In a gesture of trust, Jack held out his MP-5 to Daniel, who accepted it without question, slipping his handgun into its holster and bringing the larger weapon to bear, providing cover as Jack folded to the ground on one knee.
With a gentleness that bordered on reverence, Jack reached inside the jacket of one of the corpses and extracted the tags, lifting them carefully over what remained of the skull. The rubber protectors had been melted by the heat of the staff blast and the metal was crusted in dried blood and earth: he rubbed them clean on the leg of his pants and peered at the details stamped into the metal.
"Lansdown," he said softly.
"Do you know him?"
"By name only. He was just assigned last month. To SG-9..." Dropping the tags into his pocket, he swung round to tend the second body, his hand lingering over it as if suddenly afraid to touch it. He did, but this time, as he stared at the name, a visible shudder ran through him and he lowered his head to his chest, unable to contain the emotion. "It's Stan..."
"Oh Jack..." Daniel's voice shook as grief washed through him. Of all the men Jack counted as friends amongst the officers of the SGC, Major Stan Kovacek had been the closest. They had known each other for years, had served together in the early days and had welcomed the chance to renew their friendship when Jack had brought Stan into the SGC to replace SG-9's commander. That it should end like this... Daniel had learned early on just how deeply Jack felt the loss of any colleague, but Stan had been so much more than just someone he worked alongside and compassion now moved him to take a step nearer, the close contact of his leg as it pressed against Jack's side letting him know that he was not alone.
The rustle of movement to the right tightened his grip on the weapon, alerted every sense. Part of his mind registered Jack rising from the ground, heard the sigh of the handgun as it slipped from its holster, the subliminal click of the safety being carefully released. Jack's voice in his ear, breath warm across his cheek, carrying an intimacy of mint toothpaste as he asked "Where?"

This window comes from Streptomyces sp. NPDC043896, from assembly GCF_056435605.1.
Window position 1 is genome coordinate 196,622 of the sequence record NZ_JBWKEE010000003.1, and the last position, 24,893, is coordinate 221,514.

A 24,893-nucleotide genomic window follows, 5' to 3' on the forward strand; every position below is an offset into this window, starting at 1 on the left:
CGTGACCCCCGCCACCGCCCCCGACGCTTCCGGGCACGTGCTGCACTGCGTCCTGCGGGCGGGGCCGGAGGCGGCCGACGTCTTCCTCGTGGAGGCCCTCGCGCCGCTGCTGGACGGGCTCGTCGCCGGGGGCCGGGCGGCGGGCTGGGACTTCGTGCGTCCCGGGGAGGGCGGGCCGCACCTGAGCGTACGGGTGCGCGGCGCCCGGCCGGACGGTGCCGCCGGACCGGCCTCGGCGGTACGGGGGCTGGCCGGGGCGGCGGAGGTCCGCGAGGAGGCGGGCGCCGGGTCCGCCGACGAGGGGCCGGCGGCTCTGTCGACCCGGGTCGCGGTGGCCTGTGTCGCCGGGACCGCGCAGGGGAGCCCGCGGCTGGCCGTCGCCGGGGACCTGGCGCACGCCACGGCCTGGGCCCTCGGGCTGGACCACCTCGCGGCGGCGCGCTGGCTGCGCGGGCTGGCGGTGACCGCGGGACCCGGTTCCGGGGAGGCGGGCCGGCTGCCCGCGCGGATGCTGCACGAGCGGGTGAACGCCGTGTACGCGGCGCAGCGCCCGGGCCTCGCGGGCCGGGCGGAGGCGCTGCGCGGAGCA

"Eleven o'clock... behind the trees..." But it was only Carter emerging from cover, returning from her tour of the area..
"Perimeter's secure, sir," she informed them, a smile tweaking her lips as she took in their positions, shoulder to shoulder against the enemy - a smile which faded quickly as she looked to the bodies at their feet. "Sir - those are SGC uniforms..."
"I'm aware of that, Major," Jack told her coldly. "SG-9 to be exact."
Her blue eyes widened in shocked horror. "What?"
"Kovacek and someone called Lansdown," Daniel took up the story. "I guess the others are around here somewhere..."
"But... I thought SG-9 were on -"
"P2K-491," Jack supplied, as if the location was etched into his memory. For a moment he was silent, unable to look away from the face he had known so well, yet could now hardly recognise, his mind drifting back, locked into another time and place. Daniel shuddered when he saw the shutters slide into place behind the chocolate eyes. Jack would deal with this, but in his own time and alone. None of them, not even Daniel, would be allowed to witness his pain.